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Leveraging infrastructure opportunities in South-east Asia

Infrastructure Asia aims to develop solutions that are scalable yet customisable, whether it is for multiple projects in a country, or in the same sub-segment across different countries.

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Mr Tan says Infrastructure Asia can work with governments and the private sector to structure specific cases so they are more bankable while addressing the needs of the government.

INFRASTRUCTURE Asia, an organisation set up by Enterprise Singapore and the Monetary Authority of Singapore, aims to support Asia's economic and social growth through infrastructure development.

Officially launched at the 8th Asia-Singapore Infrastructure Roundtable on Oct 23, it will serve as a bridge for different industry players across the infrastructure ecosystem, multilateral development banks and the public sector, and be a one-stop platform for the information exchange and sharing of best practices in Asia.

Seth Tan, executive director of Infrastructure Asia, elaborates on the organisation's work and its upcoming plans.

What are the infrastructure opportunities in South-east Asia?

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South-east Asia is a region with huge growth potential, given its sheer size, GDP growth and stage of development.

The Asian Development Bank estimates that the region requires US$3.1 trillion in infrastructure investment from 2016 to 2030.

Over this period, its urban population is expected to increase by 90 million, which creates an increase in demand for infrastructure and services, especially in areas such as energy, urban solutions, water and sanitation, transportation and social infrastructure.

Regional governments have already been doing a lot to address the infrastructure needs, but there is room for greater involvement from external parties including companies in the private sector and financial institutions.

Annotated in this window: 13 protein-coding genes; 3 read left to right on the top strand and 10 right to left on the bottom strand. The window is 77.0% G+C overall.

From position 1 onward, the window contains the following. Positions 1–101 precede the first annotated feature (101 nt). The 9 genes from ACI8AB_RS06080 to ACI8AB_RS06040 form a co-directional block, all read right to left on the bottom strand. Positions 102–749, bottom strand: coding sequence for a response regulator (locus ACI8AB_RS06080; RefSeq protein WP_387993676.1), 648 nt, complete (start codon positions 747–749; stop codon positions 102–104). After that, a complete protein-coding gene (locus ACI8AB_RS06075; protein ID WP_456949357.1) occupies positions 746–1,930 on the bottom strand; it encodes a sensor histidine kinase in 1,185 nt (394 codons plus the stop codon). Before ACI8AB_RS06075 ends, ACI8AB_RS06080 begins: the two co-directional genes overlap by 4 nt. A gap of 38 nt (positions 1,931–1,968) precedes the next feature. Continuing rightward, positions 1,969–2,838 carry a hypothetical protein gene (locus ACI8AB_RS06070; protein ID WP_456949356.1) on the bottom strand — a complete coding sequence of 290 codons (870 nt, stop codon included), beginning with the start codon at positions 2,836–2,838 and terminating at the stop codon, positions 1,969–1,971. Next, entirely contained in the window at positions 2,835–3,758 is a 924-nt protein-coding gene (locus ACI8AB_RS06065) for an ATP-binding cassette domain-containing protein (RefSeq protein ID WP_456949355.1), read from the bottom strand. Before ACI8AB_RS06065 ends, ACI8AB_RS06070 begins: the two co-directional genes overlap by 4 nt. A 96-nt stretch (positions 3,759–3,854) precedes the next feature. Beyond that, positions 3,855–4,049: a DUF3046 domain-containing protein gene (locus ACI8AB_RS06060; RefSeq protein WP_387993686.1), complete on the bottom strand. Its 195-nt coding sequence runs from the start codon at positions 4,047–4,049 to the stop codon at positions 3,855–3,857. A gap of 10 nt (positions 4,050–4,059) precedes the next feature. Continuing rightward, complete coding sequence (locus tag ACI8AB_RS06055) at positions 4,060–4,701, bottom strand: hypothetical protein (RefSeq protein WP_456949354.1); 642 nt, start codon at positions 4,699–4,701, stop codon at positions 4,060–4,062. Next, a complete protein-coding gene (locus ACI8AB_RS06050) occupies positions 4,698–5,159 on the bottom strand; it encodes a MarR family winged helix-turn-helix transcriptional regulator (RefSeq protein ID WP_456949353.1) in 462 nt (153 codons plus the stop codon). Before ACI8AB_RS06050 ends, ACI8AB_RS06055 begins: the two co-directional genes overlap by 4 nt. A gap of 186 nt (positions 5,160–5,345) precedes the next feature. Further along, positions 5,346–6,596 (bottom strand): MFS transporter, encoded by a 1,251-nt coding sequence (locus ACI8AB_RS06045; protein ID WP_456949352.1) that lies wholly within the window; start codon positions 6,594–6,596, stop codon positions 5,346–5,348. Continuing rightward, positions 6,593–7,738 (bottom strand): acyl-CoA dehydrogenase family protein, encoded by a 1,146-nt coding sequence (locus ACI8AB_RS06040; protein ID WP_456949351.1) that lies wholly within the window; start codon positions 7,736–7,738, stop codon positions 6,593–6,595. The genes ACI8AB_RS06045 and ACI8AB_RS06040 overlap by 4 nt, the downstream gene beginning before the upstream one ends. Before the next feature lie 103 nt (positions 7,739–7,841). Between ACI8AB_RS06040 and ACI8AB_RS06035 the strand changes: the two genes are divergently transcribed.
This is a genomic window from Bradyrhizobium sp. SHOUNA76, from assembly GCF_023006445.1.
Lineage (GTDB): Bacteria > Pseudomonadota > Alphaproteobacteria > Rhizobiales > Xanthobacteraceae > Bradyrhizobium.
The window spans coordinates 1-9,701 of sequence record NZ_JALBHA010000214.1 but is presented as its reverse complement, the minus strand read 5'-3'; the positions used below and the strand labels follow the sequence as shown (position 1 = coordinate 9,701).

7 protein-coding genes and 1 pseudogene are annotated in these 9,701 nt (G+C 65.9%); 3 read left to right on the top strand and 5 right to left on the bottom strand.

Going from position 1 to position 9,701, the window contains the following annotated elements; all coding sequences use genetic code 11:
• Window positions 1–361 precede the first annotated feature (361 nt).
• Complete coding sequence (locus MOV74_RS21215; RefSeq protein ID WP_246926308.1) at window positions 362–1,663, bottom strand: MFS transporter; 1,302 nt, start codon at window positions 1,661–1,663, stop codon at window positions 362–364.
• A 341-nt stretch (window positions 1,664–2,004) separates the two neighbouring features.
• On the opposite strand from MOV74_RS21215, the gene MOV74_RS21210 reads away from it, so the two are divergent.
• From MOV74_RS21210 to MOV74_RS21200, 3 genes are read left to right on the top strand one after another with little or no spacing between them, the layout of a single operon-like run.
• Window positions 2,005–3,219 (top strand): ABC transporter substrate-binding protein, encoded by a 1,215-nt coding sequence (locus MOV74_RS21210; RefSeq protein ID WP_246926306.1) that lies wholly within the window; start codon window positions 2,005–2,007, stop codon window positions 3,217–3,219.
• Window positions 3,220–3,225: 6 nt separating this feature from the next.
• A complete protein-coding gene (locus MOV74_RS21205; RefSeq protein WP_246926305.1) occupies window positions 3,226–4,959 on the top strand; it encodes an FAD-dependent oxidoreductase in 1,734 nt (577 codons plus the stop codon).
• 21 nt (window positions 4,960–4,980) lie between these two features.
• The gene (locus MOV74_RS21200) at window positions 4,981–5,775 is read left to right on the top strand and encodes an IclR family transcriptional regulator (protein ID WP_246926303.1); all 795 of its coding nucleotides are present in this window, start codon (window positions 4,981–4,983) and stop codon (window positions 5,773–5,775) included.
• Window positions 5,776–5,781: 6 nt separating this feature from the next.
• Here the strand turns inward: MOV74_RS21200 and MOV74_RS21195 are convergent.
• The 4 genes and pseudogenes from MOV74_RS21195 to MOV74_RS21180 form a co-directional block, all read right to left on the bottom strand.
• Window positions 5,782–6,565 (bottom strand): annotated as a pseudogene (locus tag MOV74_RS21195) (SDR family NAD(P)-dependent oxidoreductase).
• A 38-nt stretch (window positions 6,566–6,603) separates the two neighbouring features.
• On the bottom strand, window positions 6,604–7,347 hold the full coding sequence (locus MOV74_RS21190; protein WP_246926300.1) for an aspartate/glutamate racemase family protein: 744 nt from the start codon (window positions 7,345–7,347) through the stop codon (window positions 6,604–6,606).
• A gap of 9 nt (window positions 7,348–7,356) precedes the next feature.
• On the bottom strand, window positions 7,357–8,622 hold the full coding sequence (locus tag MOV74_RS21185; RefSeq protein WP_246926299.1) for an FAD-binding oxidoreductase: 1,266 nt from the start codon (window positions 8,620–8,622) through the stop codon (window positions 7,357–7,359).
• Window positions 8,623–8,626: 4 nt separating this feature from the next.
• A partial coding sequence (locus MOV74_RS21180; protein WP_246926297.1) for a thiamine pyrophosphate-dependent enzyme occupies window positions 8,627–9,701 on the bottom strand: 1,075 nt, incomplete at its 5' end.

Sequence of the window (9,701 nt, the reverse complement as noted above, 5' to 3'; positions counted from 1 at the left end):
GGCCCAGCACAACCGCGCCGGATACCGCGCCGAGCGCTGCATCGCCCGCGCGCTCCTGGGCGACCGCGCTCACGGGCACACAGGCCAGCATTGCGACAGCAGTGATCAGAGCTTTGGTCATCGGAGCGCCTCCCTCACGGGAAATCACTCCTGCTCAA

These include:

  • Project conception and planning;
  • Feasibility study;
  • Project tender and award;
  • Developers' and financiers' due diligence, contract negotiations and financing;
  • Construction and commissioning;
  • Operation and maintenance;
  • Upgrade or decommissioning (for older infrastructure).

What are the issues concerning infrastructure projects in the region?

As with most infrastructure projects, it is important to distil the project pipeline to those that are more easily addressable by Singapore-based companies and financial institutions.

Proper due diligence and selection of projects are key because if these are not done properly, there can be risks when it comes to implementation.

To attract investors, financiers and private capital, projects must first be bankable. Projects have to be designed and structured so that the risks and returns are appropriately allocated.

Also, as infrastructure in South-east Asia is not homogeneous, those less familiar with the region will need to seek reliable partners and the right networks to gain access to the markets and projects.

Understanding the specific infrastructure requirements is important as well to ensure that solutions meet the needs of the local governments.

What are Singapore's inherent strengths to contribute to these needs in South-east Asia?